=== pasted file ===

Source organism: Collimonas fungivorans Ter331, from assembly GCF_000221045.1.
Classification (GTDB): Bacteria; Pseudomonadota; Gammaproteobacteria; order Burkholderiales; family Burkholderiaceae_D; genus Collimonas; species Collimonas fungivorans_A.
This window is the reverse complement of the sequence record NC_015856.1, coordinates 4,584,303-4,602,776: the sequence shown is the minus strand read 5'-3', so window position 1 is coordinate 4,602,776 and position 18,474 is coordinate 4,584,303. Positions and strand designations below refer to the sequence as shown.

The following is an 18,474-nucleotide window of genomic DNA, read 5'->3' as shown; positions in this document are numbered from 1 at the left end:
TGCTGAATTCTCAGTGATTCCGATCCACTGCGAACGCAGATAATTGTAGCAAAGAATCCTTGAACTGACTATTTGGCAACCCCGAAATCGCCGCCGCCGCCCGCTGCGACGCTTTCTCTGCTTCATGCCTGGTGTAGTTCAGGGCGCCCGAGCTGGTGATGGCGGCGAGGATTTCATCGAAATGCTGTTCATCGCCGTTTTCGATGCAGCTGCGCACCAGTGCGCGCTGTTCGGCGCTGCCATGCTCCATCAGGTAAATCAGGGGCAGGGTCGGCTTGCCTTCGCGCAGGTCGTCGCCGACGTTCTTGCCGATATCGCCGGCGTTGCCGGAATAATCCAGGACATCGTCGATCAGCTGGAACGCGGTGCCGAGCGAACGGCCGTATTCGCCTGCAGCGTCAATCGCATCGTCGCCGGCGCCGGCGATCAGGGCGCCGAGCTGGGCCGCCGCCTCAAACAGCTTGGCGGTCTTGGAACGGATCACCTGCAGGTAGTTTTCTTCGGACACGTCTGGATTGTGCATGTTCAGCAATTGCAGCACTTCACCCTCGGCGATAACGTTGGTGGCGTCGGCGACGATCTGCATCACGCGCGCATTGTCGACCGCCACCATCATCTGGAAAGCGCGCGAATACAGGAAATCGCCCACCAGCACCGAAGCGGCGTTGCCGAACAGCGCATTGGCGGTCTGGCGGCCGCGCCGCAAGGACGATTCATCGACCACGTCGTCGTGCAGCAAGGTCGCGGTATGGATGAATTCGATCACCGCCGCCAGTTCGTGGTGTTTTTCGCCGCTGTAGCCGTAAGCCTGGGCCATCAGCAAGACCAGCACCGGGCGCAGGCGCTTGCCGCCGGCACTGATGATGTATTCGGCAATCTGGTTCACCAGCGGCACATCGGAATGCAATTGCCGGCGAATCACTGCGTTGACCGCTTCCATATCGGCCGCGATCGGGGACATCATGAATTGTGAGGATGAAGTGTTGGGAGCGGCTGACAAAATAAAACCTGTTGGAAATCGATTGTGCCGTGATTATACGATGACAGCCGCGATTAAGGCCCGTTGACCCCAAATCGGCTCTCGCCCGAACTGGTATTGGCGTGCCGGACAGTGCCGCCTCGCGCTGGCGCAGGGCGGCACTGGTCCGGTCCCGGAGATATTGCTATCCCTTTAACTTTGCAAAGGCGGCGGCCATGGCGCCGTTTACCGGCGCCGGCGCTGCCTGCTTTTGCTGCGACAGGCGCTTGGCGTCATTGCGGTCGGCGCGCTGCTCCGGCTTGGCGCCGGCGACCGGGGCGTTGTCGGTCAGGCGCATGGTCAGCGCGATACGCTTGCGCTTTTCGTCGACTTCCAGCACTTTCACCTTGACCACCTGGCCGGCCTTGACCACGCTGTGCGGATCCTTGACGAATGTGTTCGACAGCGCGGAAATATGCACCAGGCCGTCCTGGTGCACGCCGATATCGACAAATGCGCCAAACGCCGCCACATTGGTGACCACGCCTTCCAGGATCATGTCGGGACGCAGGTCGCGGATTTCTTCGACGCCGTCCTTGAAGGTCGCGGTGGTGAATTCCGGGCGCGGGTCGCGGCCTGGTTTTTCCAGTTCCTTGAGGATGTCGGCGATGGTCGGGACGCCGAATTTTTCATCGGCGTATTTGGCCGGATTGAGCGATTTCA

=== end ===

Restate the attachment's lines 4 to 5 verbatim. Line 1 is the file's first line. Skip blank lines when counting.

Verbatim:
The following is an 18,474-nucleotide window of genomic DNA, read 5'->3' as shown; positions in this document are numbered from 1 at the left end:
TGCTGAATTCTCAGTGATTCCGATCCACTGCGAACGCAGATAATTGTAGCAAAGAATCCTTGAACTGACTATTTGGCAACCCCGAAATCGCCGCCGCCGCCCGCTGCGACGCTTTCTCTGCTTCATGCCTGGTGTAGTTCAGGGCGCCCGAGCTGGTGATGGCGGCGAGGATTTCATCGAAATGCTGTTCATCGCCGTTTTCGATGCAGCTGCGCACCAGTGCGCGCTGTTCGGCGCTGCCATGCTCCATCAGGTAAATCAGGGGCAGGGTCGGCTTGCCTTCGCGCAGGTCGTCGCCGACGTTCTTGCCGATATCGCCGGCGTTGCCGGAATAATCCAGGACATCGTCGATCAGCTGGAACGCGGTGCCGAGCGAACGGCCGTATTCGCCTGCAGCGTCAATCGCATCGTCGCCGGCGCCGGCGATCAGGGCGCCGAGCTGGGCCGCCGCCTCAAACAGCTTGGCGGTCTTGGAACGGATCACCTGCAGGTAGTTTTCTTCGGACACGTCTGGATTGTGCATGTTCAGCAATTGCAGCACTTCACCCTCGGCGATAACGTTGGTGGCGTCGGCGACGATCTGCATCACGCGCGCATTGTCGACCGCCACCATCATCTGGAAAGCGCGCGAATACAGGAAATCGCCCACCAGCACCGAAGCGGCGTTGCCGAACAGCGCATTGGCGGTCTGGCGGCCGCGCCGCAAGGACGATTCATCGACCACGTCGTCGTGCAGCAAGGTCGCGGTATGGATGAATTCGATCACCGCCGCCAGTTCGTGGTGTTTTTCGCCGCTGTAGCCGTAAGCCTGGGCCATCAGCAAGACCAGCACCGGGCGCAGGCGCTTGCCGCCGGCACTGATGATGTATTCGGCAATCTGGTTCACCAGCGGCACATCGGAATGCAATTGCCGGCGAATCACTGCGTTGACCGCTTCCATATCGGCCGCGATCGGGGACATCATGAATTGTGAGGATGAAGTGTTGGGAGCGGCTGACAAAATAAAACCTGTTGGAAATCGATTGTGCCGTGATTATACGATGACAGCCGCGATTAAGGCCCGTTGACCCCAAATCGGCTCTCGCCCGAACTGGTATTGGCGTGCCGGACAGTGCCGCCTCGCGCTGGCGCAGGGCGGCACTGGTCCGGTCCCGGAGATATTGCTATCCCTTTAACTTTGCAAAGGCGGCGGCCATGGCGCCGTTTACCGGCGCCGGCGCTGCCTGCTTTTGCTGCGACAGGCGCTTGGCGTCATTGCGGTCGGCGCGCTGCTCCGGCTTGGCGCCGGCGACCGGGGCGTTGTCGGTCAGGCGCATGGTCAGCGCGATACGCTTGCGCTTTTCGTCGACTTCCAGCACTTTCACCTTGACCACCTGGCCGGCCTTGACCACGCTGTGCGGATCCTTGACGAATGTGTTCGACAGCGCGGAAATATGCACCAGGCCGTCCTGGTGCACGCCGATATCGACAAATGCGCCAAACGCCGCCACATTGGTGACCACGCCTTCCAGGATCATGTCGGGACGCAGGTCGCGGATTTCTTCGACGCCGTCCTTGAAGGTCGCGGTGGTGAATTCCGGGCGCGGGTCGCGGCCTGGTTTTTCCAGTTCCTTGAGGATGTCGGCGATGGTCGGGACGCCGAATTTTTCATCGGCGTATTTGGCCGGATTGAGCGATTTCA